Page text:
Here are some samples of the
fun enjoyed by UGCA members and their guests.
While it is an interesting academic exercise to debate the relative merits (or flaws) of famous old or new firearms, the best information comes from actually firing them. UGCA members bring a wide variety of guns to these sessions and everyone usually gets a chance to share in the experiences.
(This is also a chance for people with no shooting experience to learn how to safely handle a gun under close supervision.)
If you collect guns, we invite you to join
Membership benefits include for free admission to all UGCA shows, reduced table rates, and a great newsletter.
Click here for membership information and application
Copyright 2001 by Utah Gun Collectors Association. All rights reserved. Box 711161, Salt Lake City, UT 84171
Let's go to the UGCA Picnic and Historic Arms Shooting Session, May, 2002
Before we shoot, we need to have lots of targets. George, our offical Range Officer did a lot of the preliminary work, and club members all pitched in to post and change targets throughout the afternoon. The younger participants thought this was great fun! Besides children and grandchildren of club members we also had an Israeli guest, who is quite familiar with firearms, their use and necessity for self defense..
Some of the Shooters
A Dad supervising his teen age son shooting the M1 Garand rifle. This young man has been shooting since age four, and is a superb shot, often sought out as a team member by adult "Cowboy Action" shooters familiar with his skill. He is still a couple of years younger than the Americans of the "Greatest Generation" who used this type rifle to win World War Two.
Steve is a Police Officer using this Mauser "Broomhandle" or "C96" pistol. This is a very historic type of gun, the first practical semi-automatic pistol, invented in 1896 and made in huge numbrs for sale all over the world. This was imported from Germany by a New York firm around 1910. Sir Winston Churchill carried (and fired) one identical to this in the Boer War in South Africa in 1898. Note that he is using the wooden holster that doubled as a shoulder stock for greater accuracy at longer ranges. Trivia buffs will note that there is only one screw in this pistol, to hold the grips on.
Some of the historic guns
Gun collectors like guns from all periods of hstory. One member is firing a single shot .54 caliber smoothbore percussion "horse pistol" made about 1840 and likely carried inthe Civil War. (The "horse pistol" refers to the fact that these were carried in holstered attached to the saddle, unlike smaller "belt" or "pocket" pistols carried on the person. So what is a "deer rifle"???)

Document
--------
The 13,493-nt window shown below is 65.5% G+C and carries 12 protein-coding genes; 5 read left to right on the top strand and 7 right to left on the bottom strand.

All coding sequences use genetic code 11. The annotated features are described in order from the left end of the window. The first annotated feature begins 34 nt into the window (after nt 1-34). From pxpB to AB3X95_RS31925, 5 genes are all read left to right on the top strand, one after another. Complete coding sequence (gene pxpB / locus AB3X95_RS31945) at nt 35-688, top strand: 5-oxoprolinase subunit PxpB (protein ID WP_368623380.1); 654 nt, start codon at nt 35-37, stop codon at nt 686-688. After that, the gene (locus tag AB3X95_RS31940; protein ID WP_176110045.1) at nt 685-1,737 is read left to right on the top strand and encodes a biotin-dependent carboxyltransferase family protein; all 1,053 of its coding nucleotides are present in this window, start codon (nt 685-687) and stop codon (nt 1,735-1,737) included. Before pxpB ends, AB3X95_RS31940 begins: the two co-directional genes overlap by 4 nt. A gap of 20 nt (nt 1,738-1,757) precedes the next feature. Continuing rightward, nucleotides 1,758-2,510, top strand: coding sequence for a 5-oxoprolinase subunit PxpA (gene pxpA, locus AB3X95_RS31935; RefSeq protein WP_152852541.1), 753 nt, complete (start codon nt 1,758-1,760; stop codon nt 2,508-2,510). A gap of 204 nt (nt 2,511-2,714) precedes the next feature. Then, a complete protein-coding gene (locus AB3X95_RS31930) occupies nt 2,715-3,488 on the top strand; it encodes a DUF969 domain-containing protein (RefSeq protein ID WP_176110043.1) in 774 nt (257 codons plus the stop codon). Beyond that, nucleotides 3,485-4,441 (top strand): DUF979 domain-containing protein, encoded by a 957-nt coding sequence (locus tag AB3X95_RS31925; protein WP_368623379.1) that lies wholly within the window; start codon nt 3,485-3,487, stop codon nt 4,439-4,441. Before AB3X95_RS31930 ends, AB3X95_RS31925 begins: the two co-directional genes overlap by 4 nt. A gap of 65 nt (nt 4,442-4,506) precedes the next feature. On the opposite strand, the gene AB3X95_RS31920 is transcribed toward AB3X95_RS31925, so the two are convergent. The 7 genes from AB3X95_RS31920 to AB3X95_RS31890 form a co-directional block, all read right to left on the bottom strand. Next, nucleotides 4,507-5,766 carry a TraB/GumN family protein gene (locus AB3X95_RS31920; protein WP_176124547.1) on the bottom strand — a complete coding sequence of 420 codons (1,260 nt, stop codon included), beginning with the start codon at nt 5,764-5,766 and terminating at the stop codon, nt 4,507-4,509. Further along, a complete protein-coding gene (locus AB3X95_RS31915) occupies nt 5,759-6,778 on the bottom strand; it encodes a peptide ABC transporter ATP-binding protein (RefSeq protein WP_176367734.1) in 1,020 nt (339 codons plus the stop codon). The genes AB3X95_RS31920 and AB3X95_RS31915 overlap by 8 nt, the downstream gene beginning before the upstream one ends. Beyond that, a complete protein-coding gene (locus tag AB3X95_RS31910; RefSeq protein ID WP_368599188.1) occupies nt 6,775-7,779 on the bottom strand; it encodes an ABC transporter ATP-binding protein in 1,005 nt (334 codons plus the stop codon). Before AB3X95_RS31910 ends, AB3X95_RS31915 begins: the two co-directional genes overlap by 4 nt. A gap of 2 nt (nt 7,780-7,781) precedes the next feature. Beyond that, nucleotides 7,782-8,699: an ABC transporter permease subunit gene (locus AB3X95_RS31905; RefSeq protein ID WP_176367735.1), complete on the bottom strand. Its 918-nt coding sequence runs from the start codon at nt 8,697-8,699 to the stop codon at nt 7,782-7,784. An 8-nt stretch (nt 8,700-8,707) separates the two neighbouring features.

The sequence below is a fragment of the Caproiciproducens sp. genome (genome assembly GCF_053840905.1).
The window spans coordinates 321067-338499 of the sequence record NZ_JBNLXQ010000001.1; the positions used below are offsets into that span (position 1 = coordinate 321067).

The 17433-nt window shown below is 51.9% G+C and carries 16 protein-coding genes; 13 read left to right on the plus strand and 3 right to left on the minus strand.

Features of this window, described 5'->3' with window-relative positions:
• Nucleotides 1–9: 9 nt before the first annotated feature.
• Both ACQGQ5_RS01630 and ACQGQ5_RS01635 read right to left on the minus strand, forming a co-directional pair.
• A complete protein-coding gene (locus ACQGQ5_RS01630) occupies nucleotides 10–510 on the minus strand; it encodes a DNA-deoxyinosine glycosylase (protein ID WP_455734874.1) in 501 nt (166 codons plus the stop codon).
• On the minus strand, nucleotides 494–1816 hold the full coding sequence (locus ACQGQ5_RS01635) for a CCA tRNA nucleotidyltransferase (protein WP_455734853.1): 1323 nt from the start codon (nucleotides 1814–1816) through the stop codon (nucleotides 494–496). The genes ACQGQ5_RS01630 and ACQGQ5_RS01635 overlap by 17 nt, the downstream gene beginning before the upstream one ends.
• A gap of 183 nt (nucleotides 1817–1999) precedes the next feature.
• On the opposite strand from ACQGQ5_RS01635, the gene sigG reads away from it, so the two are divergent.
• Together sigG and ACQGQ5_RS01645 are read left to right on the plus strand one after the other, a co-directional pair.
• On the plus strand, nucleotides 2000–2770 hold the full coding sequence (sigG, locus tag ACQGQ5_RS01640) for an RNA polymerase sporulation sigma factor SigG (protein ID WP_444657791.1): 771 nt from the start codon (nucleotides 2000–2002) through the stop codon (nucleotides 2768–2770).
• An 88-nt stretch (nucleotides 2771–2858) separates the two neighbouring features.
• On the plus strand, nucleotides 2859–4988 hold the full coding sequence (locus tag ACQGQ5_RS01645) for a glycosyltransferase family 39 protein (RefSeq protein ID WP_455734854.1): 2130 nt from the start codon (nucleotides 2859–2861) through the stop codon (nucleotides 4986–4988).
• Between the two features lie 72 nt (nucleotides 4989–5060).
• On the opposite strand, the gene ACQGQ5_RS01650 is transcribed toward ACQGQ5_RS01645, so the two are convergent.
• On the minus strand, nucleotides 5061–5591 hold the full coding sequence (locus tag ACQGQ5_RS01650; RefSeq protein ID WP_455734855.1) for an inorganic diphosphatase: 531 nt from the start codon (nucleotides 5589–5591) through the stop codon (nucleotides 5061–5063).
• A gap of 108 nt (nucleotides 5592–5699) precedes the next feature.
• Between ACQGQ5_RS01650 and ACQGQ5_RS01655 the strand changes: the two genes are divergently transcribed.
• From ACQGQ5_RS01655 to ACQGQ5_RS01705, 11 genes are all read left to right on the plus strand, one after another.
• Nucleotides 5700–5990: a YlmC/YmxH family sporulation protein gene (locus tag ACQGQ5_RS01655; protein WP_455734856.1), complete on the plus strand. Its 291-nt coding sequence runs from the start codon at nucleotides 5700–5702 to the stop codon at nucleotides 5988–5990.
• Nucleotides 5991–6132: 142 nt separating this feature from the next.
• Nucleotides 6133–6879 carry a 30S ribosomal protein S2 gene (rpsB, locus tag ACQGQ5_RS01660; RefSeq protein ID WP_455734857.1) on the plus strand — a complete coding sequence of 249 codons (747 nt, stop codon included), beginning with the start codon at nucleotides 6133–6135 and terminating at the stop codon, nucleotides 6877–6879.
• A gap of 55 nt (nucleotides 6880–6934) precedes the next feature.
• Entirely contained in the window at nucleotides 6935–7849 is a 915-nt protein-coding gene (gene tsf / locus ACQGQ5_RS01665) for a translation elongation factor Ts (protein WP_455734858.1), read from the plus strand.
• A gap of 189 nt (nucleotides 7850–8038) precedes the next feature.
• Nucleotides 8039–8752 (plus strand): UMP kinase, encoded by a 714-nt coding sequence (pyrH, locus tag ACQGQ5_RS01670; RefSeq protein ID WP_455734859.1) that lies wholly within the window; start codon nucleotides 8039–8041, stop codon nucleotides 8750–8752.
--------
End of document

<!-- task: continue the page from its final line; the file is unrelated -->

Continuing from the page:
The collector in the center is trying out a properly registered full automatic MP5 submachine gun, widely used by our law enforcement and military "Special Operations" units.
The rifle in the foreground is a bolt action 6.5x55mm Swedish rifle, a slightly shoerter version of the one adopted in 1896. THese have been availalbe from surplus dealers for several years ar incredibly cheap prices, and are exceptionally well made and accurate rifles. Some collectors specialize in just Swedish rifles, and can find about a dozen different variations.
Note that shooters should always wear appropriate eye and ear protection, like these members.
(No photo) One of our Doctor members specializes in WW2 German semi-automatic rifles. (He is also a talented sculptor in his spare time.) One of his patiens found out he was interested in guns, and brought him a German G43 rifle that he had taken from a German soldier during WW2. This was a nice rifle with a known history to add to his collection. And, for the first time in 57 years, it was fired.
This members brought a wide variety of World War 2 vintage rifles. He is firing a German K98k 8mm Mauser rifle, with the bayonet attached. On the shooting bench you can see the Mauser along with a .303 British Lee Enfield rifle, and a U.S. .30 caliber M1 Carbine. WHen not being used, they should have the action open to show that they arenot loaded and are safe.
One of the great things about freedom is that you can collect whatever you like. This member is a serious pistol competitor, as shown by the nice assortment in the case on the bench. However, he also took a liking to the semi- automatic version of Belgian made FN-FAL 7.62mm rifle. THe tru :assault rifle" version which also has full automatic capability is the standard service rifle of numerous nations, inlcuding many NATO allies. Only a few were imported into the US and he hope that this will increase in value. but meanwhile is enjoying its splendid shooting capabilities.
One member specializes in variations of the M1 Carbine, and brought these two. Everyone enjoys shooting htese great little guns, and he used up a LOT of ammunition.
Some assortedguns brought by mameber for shooting enjoyment. These include a lever action Model 1894 Winchester .30-30 deer rifle (invented by John M. Browning about 60 miles fromthe range we were using), a Marlin .22 semi-automatic rifle, a target pistol and a custom sporting rifle still under construction. (Made from a 1916 vintage british rifle, a new barrel, and a U.S military sniper telescope!)
Using a two hand grip resting on the bench for accuracy, this member is trying out a top grade target pistol. He and the pistol both performed well.
A historic full automatic weapon
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